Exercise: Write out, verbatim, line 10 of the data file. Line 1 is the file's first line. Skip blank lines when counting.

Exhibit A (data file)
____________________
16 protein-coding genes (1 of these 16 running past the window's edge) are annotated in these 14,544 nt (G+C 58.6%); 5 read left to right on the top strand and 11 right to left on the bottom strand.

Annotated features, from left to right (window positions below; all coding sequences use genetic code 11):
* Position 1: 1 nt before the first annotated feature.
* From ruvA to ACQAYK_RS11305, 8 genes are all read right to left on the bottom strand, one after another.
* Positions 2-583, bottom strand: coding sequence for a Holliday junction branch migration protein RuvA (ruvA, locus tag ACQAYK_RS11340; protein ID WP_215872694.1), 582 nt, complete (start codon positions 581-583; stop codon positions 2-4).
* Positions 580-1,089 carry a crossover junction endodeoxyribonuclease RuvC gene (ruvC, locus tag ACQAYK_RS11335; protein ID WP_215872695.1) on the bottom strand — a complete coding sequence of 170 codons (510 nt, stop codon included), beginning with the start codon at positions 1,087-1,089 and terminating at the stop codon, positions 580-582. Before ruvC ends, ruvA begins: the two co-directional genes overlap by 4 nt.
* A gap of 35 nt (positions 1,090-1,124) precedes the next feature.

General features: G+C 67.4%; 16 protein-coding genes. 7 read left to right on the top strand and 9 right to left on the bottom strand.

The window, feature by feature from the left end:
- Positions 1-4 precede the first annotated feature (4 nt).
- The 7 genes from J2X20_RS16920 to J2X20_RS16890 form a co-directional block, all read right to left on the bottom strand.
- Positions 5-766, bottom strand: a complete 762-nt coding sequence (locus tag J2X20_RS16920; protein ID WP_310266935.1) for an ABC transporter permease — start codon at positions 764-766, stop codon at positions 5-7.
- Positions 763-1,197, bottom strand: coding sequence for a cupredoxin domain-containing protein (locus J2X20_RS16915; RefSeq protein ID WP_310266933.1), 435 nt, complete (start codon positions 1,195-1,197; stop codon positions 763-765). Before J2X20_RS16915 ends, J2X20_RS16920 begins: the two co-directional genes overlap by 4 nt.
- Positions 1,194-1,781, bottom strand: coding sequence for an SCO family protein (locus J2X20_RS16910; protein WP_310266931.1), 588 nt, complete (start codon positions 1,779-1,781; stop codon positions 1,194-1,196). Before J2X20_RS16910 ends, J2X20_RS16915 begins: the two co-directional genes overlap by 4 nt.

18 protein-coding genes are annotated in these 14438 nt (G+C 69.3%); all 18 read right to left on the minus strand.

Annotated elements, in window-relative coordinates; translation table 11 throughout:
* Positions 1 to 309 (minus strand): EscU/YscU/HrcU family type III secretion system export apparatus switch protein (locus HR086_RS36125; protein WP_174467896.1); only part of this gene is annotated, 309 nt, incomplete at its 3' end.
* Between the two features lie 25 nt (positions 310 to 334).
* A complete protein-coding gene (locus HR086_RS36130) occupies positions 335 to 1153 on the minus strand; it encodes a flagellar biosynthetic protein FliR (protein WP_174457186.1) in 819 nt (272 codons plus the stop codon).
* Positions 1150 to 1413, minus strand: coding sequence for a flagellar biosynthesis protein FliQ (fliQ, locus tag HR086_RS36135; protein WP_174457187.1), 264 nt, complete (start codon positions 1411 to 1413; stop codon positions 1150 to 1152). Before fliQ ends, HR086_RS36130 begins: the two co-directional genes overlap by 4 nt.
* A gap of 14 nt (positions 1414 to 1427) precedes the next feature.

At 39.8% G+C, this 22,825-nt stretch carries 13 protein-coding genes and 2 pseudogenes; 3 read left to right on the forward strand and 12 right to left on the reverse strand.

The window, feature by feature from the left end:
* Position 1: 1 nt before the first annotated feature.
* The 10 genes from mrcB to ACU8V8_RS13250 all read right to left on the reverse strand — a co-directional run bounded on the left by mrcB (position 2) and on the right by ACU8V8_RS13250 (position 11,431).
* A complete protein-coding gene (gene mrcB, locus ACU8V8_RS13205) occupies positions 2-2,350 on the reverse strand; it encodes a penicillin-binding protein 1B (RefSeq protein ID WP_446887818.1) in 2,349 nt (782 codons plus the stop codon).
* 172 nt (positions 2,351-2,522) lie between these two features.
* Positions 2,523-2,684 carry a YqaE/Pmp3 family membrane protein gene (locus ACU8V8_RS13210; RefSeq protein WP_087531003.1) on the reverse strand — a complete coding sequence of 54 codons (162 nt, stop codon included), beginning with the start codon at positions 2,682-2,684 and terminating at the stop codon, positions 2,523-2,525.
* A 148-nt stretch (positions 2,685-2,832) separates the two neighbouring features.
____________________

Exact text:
- Positions 1-4 precede the first annotated feature (4 nt).